HUNDREDS of people have signed a petition to sort out speeding and congestion in Kirkbymoorside.

A key focus of the campaign is West End, near the centre of town, and West Fields, where the primary school is situated.

Petition organiser and local resident Becky Sealy said that the campaigners have two key aims - to slow down traffic at the school end of the road, and implement a one-way system in town to stop cars continually mounting the pavement on the narrow West End, which is effectively single lane due to permanent parking on one side.

She said that it's got so bad that when she goes to push her pram out of her front door onto the pavement, she has to reverse out, for fear of it being hit by an unseen car coming along the path.

"I've spoken to residents and they've been taking photos and videos of people driving on the paths," she said. "We couldn't sit back and wait until a child gets knocked over."

Motorists cannot legally drive on the pavement in the UK.

The volume of traffic is creating other issues. Vic Hoyland, who lives on the street in a 1740s listed home, said that the heavy traffic is a threat to the conservation area.
"All the stone-built conservation homes suffer from a variety of large vehicles mounting the pavement," he said.
"Wintertime splash of rain and snow is detrimental and costly to repair.

"Far too much heavy traffic enters at the bottom of West End - possibly believing this is the main route into town. It should be encouraged to stay on the A170.

"A one-way system needs to be revisited as a viable solution."

The petition, aimed at the county council which has responsibility for these roads, was placed in local businesses and attracted more than 200 signatures.

The county council has said it is consulting on the one-way system idea. "The county council is seeking views on a potential one-way system from the local bus companies, the town council and emergency services," a spokesman said.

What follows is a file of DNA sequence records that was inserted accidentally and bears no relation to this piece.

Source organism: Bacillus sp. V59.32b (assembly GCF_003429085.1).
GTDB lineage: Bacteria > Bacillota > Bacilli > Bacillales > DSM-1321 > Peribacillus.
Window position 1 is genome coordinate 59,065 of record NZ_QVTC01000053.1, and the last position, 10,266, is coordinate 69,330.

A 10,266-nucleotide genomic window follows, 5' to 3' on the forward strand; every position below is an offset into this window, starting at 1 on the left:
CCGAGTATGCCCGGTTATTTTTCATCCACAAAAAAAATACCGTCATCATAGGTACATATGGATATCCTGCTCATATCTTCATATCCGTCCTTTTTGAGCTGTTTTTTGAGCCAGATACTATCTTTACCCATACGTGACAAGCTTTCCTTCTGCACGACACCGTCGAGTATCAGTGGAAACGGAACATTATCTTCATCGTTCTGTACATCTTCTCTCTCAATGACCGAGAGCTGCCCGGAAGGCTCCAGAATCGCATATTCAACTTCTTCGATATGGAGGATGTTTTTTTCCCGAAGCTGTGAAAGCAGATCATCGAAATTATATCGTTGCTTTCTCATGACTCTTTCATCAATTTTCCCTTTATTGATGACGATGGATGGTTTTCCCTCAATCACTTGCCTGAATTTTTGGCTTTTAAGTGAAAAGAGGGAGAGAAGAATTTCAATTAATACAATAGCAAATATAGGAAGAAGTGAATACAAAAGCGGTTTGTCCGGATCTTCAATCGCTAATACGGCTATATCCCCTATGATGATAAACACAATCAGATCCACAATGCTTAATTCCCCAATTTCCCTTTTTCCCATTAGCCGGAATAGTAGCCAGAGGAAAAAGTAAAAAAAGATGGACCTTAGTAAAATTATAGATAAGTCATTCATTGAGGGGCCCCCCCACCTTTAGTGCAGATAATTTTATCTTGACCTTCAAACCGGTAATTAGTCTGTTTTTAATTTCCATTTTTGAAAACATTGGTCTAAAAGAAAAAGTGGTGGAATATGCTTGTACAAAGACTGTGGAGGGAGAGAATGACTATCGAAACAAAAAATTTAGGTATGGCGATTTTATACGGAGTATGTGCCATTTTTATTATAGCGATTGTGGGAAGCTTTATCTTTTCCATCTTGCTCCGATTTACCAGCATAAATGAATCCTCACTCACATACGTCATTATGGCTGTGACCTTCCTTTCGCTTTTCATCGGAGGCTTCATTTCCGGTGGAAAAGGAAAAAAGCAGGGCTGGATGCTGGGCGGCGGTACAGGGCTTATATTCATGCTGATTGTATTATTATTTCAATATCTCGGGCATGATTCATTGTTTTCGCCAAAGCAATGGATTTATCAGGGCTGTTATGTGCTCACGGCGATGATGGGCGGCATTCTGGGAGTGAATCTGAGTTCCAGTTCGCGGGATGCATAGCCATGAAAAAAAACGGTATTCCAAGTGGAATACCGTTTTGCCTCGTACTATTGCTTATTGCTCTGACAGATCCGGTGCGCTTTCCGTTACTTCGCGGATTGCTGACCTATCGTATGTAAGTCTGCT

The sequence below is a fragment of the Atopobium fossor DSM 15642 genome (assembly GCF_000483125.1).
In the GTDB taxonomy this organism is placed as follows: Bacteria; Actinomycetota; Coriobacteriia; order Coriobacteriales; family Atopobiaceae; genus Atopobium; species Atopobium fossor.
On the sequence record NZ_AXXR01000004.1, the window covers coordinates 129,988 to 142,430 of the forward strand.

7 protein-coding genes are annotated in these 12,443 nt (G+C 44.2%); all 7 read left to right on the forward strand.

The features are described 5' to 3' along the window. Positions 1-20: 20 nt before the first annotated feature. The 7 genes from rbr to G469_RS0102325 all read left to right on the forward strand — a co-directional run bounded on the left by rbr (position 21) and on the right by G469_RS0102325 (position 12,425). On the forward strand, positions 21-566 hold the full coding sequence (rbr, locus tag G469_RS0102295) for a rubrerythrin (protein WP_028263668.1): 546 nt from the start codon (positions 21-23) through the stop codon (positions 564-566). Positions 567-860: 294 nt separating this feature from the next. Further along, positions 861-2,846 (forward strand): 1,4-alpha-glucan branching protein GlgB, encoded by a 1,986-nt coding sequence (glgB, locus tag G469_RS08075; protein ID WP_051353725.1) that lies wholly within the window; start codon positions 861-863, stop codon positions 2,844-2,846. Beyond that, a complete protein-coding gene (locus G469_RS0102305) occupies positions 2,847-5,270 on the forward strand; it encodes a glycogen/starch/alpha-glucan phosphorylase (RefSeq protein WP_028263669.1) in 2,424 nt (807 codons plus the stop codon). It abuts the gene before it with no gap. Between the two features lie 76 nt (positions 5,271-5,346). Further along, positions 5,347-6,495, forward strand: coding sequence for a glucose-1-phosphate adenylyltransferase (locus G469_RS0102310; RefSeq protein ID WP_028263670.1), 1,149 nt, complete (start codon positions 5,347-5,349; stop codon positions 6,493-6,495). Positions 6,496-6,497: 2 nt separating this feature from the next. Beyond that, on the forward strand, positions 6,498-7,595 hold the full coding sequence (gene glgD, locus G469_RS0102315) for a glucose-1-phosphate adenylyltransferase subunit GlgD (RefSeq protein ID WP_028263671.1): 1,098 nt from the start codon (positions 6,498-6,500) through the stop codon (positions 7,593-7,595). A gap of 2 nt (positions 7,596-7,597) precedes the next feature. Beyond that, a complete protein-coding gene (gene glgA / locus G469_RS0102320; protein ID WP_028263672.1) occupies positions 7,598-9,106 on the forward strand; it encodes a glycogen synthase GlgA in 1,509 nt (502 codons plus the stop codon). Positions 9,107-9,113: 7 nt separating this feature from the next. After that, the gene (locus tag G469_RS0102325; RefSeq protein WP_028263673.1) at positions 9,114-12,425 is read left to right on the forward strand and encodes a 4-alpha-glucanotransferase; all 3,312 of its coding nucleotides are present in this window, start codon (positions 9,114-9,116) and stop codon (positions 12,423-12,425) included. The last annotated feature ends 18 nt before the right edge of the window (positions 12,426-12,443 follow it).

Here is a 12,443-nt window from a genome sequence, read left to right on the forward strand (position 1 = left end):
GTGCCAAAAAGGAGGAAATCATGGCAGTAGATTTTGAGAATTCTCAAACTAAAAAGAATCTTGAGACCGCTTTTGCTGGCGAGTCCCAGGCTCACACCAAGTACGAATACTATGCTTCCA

In terms of limiting speed, Ms Sealy said that Kirkbymoorside Primary School, though it's set back slightly from the road, is the only one she's encountered in the county which doesn't have a 20mph zone. She added that local police have been "great" and have been doing road awareness sessions with the school council.

But the county council said that it can't prioritise funding for locations where there is not a history of accidents.

A spokesman said: “The local highway authority implements a rolling programme of local safety schemes designed to reduce the number of casualties on the county’s roads, often through the introduction of measures designed to reduce vehicle speeds.

"Collision cluster sites and routes of concern are highlighted for investigation and where necessary engineering remedial measures are implemented to address the collision pattern.

"Sites with a higher number of collisions are prioritised, but if the appropriate solution at a problematic site is beyond the budget available the scheme will be added to the county council’s reserve list for potential funding in the future.

"Sites such as West End, which do not have a personal injury collision history, are not a high priority and therefore it is often difficult to justify funding improvements."

The county council also drew attention to two countywide initiatives: the ‘95 Alive’ Partnership where concerns about speeding in the local area can be raised and investigated, and North Yorkshire Police’s 'Operation Spartan', a project which has been set-up to protect ‘vulnerable’ road users.